Sunday, May 18, 2008

Cannes Film Festival: Soi Cowboy roundup

The only official selection in the Cannes Film Festival this year that might be considered a Thai film is Soi Cowboy, an Anglo-Thai production from London-Bangok-based DeWarrenne Pictures. Directed by Thailand-based British filmmaker Thomas Clay, Soi Cowboy is a drama about a European man in a relationship with a bargirl from Bangkok's Soi Cowboy red-light district.

Because it's an official selection, in the second-tier Un Certain Regard program, the film has been receiving a lot of press since it premiered. The newspaper critics and trade publications home in on the film's influences and references, which include David Lynch, Michelangelo Antonioni, Carlos Regadas, Bela Tarr, Apichatpong Weerasethakul (the film is lensed by Apichatpong's cinematographer Sayombhu Mukdeeprom), and even Clay himself. One theme of the reviews is how very un-British the film seems, which is a puzzling bit of criticism.

Anyway, let's get to the reviews. Variety's Leslie Felperin was one of the first to weigh in:

Brit helmer Thomas Clay's sophomore feature, Soi Cowboy, demonstrates a growing maturity. This slowburning, enigmatic drama, mostly about a Danish man and a Thai woman awkwardly living together in Bangkok, is deeper and more likeable than Clay's controversial debut, The Great Ecstasy of Robert Carmichael. Gone are the latter film's shock tactics, allowing Clay's cinematic sophistication to sparkle all the better. Consequently, a certain highbrow contingent will eagerly pony up for Cowboy, but others may see little more here than a preening bricolage of allusions, richer in style than substance. B.O. prospects are strictly niche.

Writing for Screen Daily, Jonathon Romney was similarly struck by the movie's style:

Young director Thomas Clay is one of the very few figures in current British cinema who can justifiably be described as a maverick. Clay's debut The Great Ecstasy of Robert Carmichael -- seen in Critics' Week in 2005 -- won him admirers, but also saw him attacked for that film's use of extreme violence. Shot in Thailand, Soi Cowboy will similarly divide viewers but is a sure-footed, deliberately-paced feature that boldly wrong-foots us in the final stretch.

Commercially, however, Soi Cowboy is unlikely to make much of a mark, although festivals may be intrigued by this distinctive anomaly.

Romney is also
blogging for The Independent. Here's more:

A very un-British director, Clay is doffing his hat here to auteurs such as Carlos Reygadas and Thailand's Apichatpong Weerasethakul. Perhaps the least British UK film you've ever seen, Soi Cowboy confirms -- as his first film didn't quite -- that Clay is a man to watch.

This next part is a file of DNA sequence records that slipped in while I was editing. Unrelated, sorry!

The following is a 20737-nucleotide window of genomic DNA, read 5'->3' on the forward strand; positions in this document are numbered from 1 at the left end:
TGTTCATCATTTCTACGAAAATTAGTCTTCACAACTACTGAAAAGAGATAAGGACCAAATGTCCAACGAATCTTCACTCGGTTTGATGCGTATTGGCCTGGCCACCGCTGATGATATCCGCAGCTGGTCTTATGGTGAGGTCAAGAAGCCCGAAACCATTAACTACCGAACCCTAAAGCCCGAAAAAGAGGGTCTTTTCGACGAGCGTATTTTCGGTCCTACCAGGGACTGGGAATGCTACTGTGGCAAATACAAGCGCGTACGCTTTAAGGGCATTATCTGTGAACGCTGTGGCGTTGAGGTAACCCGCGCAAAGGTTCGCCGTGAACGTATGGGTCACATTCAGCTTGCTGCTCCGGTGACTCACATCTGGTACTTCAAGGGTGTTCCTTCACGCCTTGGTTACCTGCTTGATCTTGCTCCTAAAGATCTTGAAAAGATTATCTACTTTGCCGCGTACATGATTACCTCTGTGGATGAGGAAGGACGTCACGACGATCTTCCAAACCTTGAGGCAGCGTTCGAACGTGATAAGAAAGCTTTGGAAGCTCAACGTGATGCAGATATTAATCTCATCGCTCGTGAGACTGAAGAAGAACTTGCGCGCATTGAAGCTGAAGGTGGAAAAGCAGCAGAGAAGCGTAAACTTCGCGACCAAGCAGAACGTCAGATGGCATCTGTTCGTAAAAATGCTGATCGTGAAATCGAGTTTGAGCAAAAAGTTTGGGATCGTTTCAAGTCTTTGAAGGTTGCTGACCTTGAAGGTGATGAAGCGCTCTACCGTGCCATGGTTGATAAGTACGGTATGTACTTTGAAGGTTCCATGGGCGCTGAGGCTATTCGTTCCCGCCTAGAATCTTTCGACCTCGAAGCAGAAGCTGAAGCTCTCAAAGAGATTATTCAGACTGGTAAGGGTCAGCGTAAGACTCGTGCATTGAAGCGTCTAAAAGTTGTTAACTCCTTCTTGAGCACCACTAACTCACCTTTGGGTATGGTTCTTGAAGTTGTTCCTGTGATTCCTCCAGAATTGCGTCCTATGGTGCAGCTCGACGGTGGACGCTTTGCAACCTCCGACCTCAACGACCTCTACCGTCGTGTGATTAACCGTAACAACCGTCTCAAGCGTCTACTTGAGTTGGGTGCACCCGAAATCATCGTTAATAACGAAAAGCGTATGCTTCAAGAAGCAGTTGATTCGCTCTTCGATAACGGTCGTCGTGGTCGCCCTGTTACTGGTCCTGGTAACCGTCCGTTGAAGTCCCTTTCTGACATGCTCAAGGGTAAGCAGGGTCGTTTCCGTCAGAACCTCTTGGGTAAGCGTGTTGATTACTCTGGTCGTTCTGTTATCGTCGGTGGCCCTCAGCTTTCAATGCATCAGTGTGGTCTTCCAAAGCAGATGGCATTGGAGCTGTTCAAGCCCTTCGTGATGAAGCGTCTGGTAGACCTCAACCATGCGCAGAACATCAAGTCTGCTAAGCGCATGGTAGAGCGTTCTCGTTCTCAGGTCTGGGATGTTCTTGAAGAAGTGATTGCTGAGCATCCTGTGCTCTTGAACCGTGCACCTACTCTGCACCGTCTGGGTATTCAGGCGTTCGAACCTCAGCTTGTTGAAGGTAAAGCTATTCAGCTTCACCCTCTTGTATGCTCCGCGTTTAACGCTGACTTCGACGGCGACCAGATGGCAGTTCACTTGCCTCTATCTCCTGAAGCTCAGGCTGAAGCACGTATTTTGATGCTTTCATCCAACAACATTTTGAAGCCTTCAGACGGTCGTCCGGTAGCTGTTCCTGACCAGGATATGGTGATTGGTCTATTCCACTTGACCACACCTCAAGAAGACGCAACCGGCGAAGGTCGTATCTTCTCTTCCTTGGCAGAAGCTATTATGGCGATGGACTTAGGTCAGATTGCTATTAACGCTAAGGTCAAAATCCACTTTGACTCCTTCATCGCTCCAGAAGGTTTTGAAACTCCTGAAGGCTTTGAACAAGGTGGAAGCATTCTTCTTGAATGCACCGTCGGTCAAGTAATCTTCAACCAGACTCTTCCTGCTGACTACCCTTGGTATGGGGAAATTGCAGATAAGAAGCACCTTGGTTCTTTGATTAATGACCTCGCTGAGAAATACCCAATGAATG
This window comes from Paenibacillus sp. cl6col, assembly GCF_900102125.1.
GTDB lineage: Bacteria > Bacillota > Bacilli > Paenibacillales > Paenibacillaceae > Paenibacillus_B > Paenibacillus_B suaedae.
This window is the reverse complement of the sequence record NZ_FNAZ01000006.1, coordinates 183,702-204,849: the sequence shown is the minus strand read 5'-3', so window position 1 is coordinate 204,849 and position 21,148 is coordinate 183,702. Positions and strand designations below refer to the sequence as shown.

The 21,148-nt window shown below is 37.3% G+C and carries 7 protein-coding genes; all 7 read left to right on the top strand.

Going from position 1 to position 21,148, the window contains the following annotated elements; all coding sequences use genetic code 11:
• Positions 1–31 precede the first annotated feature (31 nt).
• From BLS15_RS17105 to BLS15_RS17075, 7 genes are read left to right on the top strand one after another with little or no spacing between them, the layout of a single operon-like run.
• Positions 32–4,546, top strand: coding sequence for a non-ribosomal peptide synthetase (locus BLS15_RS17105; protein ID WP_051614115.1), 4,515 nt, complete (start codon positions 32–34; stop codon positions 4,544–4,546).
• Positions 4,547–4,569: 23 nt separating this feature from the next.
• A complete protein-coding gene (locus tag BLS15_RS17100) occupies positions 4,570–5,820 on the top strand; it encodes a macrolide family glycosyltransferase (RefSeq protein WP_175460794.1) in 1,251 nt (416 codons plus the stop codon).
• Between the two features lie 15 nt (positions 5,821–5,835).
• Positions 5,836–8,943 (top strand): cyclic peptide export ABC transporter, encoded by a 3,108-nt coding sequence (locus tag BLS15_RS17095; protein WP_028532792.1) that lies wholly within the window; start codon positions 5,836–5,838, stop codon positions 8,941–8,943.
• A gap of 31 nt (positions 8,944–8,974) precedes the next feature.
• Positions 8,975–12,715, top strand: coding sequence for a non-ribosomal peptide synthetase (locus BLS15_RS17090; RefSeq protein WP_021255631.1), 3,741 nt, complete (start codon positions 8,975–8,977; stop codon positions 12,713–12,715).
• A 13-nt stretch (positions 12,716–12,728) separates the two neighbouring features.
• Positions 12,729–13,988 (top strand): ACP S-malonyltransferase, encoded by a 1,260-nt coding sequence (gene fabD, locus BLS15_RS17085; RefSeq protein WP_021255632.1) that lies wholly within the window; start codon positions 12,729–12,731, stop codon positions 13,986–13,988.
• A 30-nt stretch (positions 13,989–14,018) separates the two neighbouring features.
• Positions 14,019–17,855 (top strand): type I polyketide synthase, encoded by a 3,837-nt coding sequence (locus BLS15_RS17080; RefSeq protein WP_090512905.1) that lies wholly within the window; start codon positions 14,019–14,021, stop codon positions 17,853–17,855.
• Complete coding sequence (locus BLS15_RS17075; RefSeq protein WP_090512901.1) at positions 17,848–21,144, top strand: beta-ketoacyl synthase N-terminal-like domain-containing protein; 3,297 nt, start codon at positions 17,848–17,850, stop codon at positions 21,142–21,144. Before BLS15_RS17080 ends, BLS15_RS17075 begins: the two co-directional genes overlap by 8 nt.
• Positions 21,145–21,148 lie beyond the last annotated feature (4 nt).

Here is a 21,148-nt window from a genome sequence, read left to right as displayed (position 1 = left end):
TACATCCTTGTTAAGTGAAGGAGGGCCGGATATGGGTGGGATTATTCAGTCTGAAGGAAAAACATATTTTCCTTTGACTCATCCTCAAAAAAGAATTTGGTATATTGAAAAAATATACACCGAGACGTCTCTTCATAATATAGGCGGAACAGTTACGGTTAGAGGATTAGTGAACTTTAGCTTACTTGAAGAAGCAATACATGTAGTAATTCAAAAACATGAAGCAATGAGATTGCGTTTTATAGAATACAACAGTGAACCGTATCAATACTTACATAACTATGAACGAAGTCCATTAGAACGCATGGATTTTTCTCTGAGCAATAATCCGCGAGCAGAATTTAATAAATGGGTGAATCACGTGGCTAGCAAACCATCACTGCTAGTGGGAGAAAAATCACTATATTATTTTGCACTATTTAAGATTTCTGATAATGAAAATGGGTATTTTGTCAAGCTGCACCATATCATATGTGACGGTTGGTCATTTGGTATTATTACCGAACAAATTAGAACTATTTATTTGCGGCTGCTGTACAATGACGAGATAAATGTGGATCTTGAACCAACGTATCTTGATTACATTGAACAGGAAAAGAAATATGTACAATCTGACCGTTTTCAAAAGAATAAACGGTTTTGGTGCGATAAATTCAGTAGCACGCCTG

The Hollywood Reporter's Maggie Lee had similar things to say, though was more downbeat:

The dynamics of a mixed-race relationship based on the transaction between economic security and emotional or sexual gratification have seldom been addressed full-on, until Soi Cowboy. To screenwriter-director Thomas Clay’s credit, he neither sensationalizes the relationship nor glamorizes its underworld backdrop. To the film’s detriment, he does not dramatize them compellingly either.

Debuting in Cannes’ Un Certain Regard provides sufficient cachet to boost Soi Cowboy’s festival life elsewhere. Commercial prospects are another story.'s Boyd van Hoeji was also negative on the film's commercial prospects, saying:

The fact that the first twenty minutes are without dialogue and that more than half of it is in black-and-white will mean the death knell for this film in any commercial ventures ...

That Clay has a fondness for the ennui generated by simply waiting is clear, as both Robert Carmichael and Soi Cowboy share a structural similarity in which the running time is used against the viewer in an attempt to generate a quiet before the storm-type anticipation that cannot but end with a violent catharsis. The problem with Soi Cowboy is that this quiet is awfully quiet. Antonioni, to whom this film pays “indirect homage” as the director puts it, made ennui exciting cinematographically, but Clay’s screenplay and editing leave out almost anything that might make the two main characters worthwhile to take an interest in for an hour or two.

The Times' Wendy Ide wasn't as kind, giving the film 2 out of 5 stars. Here is an excerpt:

[T]he film is divided into two distinct parts, perhaps as a nod towards Thai director Apichatpong Weerasethakul’s Tropical Malady. The first segment, shot in rather lifeless black and white, observes the mundane minutiae of the lives of a bloated Danish expat and his pregnant, childlike Thai girlfriend. The man, played by Nicholas Bro, is a filmmaker – presumably he is Clay’s alter-ego, although what that says about his life in Thailand is debatable. The couple live together in a cramped apartment but it feels more like a convenient co-existence than a relationship. Clay favours long takes and an almost static camera, but he seems less confident in what to do with it than he was in his first film. At one point, during an interminable, wordless breakfast scene, the camera starts to drift gradually, almost imperceptibly, before coming to rest, inexplicably, on a toaster.


After the stultifying austerity of the first segment, the saturated colours and the jerky hand - held camera of the second part come as a relief. Stylistically, it’s more rewarding. Set among the rural poor, the story demonstrates how much less a life is worth if the cushion of money is not there to protect it. A young man returns home, on the orders of his mafia boss, to kill his brother for some unspecified sin. However, his own life is worth little more. The couple from the first part reappear but as different characters to highlight the film’s less than profound insight that a wrong turn somewhere in life can have devastating ramifications.

See also:

(Via GreenCine Daily)

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